[ London Gazette, 24 August 1915 ], W Beach, Cape Helles, Gallipoli, Turkey, 25 April 1915, 1293 Sergeant Alfred Richards, 1st Bn, The Lancashire Fusiliers.

With Major Richard Willis and Private William Keneally. On the 25th April 1915, three Companies and the Headquarters of the 1st Battalion, Lancashire Fusiliers, in effecting a landing on the Gallipoli Peninsula to the West of Cape Helles, were met by a very deadly fire from hidden machine guns which caused a great number of casualties. The survivors, however, rushed up to and cut the wire entanglements, notwithstanding the terrific fire from the enemy, and after overcoming extreme difficulties, the cliffs were gained and the position maintained.

Amongst the many very gallant officers and men engaged in this most hazardous undertaking, Captain Willis, Serjeant Richards and Private Keneally have been selected by their comrades as having performed the most signal acts of bravery and devotion to duty.

Alfred Richards was invested with his Victoria Cross by King George V at Buckingham Palace on the 26th September 1915.


However, matters did not rest there. Troubled by what he considered to be an injustice done to Bromley, Stubbs and Grimshaw, Brigadier Owen Wolley-Dod, himself a Lancashire Fusilier who as Hunter-Weston's general staff officer had landed at W Beach shortly after noon on 25th April, continued to press for the case to be re-examined.

His efforts were eventually successful. On the 15th March 1917 the 'London Gazette' announced the award of VCs to all three men. The citation accompanying their awards was the same as that published for Willis, Richards and Keneally. By this time Bromley had died, Stubbs had been killed on W Beach and Grimshaw, by then a sergeant, received notification that his Distinguished Conduct Medal ( DCM ) had been cancelled and replaced by a Victoria Cross.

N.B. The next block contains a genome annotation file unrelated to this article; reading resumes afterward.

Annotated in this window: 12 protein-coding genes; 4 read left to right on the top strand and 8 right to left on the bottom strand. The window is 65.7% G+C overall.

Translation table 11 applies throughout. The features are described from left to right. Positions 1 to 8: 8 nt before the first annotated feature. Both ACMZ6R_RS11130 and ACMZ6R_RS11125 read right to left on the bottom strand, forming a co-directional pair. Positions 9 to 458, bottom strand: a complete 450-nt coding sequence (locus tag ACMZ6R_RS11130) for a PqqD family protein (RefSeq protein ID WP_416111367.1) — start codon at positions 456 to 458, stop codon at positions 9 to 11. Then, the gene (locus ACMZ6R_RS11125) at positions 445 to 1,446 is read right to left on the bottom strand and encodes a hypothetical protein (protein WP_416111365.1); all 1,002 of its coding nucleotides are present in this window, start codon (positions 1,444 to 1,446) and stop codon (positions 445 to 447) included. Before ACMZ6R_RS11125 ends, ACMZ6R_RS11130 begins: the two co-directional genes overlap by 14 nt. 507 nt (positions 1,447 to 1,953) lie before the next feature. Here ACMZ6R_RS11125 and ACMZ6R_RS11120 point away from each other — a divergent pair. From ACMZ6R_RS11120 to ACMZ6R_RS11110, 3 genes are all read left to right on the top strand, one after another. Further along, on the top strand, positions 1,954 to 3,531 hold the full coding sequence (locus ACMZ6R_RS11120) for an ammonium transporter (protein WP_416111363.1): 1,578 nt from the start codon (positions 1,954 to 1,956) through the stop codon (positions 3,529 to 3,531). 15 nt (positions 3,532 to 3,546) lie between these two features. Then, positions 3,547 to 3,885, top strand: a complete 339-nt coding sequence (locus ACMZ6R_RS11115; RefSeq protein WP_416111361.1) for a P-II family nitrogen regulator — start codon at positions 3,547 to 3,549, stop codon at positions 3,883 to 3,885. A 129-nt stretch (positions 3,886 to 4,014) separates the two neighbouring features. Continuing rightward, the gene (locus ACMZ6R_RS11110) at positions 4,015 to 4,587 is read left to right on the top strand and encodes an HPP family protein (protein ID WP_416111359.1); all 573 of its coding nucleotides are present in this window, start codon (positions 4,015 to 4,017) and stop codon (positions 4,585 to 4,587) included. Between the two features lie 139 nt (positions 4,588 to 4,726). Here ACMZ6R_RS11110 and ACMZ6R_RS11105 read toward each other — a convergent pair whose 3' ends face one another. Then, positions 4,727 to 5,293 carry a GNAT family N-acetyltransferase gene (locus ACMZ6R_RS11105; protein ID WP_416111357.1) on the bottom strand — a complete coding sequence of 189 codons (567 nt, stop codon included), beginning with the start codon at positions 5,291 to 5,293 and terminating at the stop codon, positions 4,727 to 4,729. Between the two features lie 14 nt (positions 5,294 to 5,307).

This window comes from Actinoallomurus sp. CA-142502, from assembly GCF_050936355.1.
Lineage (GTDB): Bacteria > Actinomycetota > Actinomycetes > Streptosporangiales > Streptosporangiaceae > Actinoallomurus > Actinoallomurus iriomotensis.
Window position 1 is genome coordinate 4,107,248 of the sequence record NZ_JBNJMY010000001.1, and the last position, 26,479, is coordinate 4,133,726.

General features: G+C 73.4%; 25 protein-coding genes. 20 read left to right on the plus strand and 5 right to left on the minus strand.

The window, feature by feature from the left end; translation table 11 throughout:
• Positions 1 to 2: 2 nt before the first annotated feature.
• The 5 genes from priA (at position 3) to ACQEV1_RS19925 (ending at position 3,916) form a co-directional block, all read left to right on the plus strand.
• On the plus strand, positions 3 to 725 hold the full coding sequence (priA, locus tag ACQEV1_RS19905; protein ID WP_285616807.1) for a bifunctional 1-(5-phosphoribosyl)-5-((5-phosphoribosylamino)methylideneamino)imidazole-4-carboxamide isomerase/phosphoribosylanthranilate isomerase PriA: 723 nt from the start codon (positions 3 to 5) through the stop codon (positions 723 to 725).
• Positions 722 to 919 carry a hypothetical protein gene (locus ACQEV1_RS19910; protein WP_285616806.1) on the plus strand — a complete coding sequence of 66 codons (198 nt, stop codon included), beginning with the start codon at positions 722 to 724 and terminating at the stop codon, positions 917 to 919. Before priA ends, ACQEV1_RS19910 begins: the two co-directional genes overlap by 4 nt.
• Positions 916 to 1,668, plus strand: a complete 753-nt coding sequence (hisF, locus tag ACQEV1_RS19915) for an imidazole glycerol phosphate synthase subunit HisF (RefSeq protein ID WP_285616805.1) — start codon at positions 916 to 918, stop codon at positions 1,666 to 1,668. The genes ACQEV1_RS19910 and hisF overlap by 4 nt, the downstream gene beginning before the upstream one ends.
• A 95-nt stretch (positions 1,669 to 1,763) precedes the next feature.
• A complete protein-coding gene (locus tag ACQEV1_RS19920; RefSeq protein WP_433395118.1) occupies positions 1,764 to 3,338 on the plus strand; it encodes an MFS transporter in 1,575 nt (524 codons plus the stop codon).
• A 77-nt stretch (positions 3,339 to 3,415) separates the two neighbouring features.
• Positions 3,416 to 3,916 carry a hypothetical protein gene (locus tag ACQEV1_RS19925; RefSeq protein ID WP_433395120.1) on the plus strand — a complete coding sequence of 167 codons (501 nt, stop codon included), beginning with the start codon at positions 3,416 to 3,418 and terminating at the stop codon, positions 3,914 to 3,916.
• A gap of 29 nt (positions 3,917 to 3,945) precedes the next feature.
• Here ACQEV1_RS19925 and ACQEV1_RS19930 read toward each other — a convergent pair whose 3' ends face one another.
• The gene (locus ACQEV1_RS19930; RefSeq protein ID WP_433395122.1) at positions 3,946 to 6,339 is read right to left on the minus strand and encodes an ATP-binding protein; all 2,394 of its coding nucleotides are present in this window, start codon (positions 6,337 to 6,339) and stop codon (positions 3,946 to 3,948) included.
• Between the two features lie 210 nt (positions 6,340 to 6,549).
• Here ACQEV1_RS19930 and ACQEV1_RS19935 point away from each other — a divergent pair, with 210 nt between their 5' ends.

Richards had scarcely reached the beach when a burst of fire almost severed his right leg. Realising that to remain behind the barbed wire was to court annihilation, he callled on his men to follow him forward. Dragging his mutilated leg, he crawled through the wire and, despite the terrible pain, continued to shout encouragement as they advanced to assault the Turkish positions beyond.

A month after sustaining his terrible wounds on the peninsula, surgeons in Egypt amputated his right leg above the knee. Evacuated to England, he was discharged from the Army on 31st July 1915, as 'being no longer fit for war service ( but for civil employment )'. He had served twenty years and six days with the Colours, all of that time with the Lancashire Fusiliers.

Alfred Richards died at his home, 69 Astonville Street, Southfields, London, on 21st May 1953, after a short illness, and is buried in Putney Vale Cemetery.

Acquisitions

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Iain Stewart, 21 July 2005